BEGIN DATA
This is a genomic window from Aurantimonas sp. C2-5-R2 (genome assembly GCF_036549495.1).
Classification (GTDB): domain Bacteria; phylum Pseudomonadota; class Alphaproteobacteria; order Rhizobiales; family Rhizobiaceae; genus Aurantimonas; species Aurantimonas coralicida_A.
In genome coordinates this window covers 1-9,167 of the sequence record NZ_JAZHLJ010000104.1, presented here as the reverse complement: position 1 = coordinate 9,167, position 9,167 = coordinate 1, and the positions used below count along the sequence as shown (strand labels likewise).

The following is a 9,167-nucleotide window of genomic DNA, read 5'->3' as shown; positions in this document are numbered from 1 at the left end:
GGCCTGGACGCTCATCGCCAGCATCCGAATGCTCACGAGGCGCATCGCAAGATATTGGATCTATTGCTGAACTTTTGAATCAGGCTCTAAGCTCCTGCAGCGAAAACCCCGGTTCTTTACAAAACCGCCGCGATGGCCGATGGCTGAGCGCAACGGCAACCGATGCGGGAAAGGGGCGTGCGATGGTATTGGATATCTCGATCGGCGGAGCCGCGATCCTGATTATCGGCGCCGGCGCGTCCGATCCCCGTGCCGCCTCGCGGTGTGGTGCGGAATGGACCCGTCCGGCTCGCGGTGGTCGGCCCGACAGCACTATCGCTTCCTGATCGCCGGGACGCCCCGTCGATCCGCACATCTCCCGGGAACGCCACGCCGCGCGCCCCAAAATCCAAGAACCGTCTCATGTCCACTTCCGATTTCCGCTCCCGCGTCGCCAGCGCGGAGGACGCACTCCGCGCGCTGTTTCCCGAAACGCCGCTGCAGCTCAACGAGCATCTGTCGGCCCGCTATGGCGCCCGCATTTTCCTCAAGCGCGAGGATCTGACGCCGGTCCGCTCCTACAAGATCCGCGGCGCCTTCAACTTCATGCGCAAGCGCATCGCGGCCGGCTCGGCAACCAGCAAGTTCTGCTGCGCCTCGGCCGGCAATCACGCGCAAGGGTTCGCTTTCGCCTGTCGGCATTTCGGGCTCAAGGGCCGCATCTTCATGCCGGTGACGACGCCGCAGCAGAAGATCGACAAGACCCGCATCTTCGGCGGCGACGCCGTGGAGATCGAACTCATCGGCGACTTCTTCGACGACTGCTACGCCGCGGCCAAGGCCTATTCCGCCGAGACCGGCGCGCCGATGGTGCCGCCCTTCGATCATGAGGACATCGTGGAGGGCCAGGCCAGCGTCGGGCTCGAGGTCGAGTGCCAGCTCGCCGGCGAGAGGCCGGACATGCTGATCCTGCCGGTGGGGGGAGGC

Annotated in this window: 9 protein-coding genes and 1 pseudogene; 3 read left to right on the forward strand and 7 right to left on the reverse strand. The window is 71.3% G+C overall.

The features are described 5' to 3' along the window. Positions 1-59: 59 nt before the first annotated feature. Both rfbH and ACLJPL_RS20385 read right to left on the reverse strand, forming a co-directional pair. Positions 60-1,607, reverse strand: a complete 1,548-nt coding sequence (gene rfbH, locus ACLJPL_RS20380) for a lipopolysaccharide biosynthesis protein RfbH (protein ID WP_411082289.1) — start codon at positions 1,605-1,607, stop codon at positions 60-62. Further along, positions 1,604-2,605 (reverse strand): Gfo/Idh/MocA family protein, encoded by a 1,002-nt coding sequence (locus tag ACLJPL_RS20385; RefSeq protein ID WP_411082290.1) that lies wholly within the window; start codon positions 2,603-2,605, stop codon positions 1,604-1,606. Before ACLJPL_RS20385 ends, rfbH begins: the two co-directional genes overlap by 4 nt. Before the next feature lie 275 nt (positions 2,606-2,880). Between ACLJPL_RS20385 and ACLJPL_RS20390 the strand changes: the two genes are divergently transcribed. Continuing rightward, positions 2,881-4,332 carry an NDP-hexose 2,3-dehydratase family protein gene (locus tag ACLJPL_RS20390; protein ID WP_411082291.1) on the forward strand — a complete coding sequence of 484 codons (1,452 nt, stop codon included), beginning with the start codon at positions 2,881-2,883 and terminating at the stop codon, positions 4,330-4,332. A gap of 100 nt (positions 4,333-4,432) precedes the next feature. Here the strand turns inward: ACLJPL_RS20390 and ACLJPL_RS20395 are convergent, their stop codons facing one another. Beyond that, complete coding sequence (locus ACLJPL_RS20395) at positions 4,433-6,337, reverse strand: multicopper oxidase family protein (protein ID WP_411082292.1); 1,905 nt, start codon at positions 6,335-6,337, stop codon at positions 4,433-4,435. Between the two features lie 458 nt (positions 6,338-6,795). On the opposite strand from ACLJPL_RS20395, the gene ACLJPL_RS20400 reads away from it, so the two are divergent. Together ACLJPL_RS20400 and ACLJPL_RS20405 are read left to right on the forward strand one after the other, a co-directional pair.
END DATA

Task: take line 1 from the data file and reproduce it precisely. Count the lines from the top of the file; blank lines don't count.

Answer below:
This is a genomic window from Aurantimonas sp. C2-5-R2 (genome assembly GCF_036549495.1).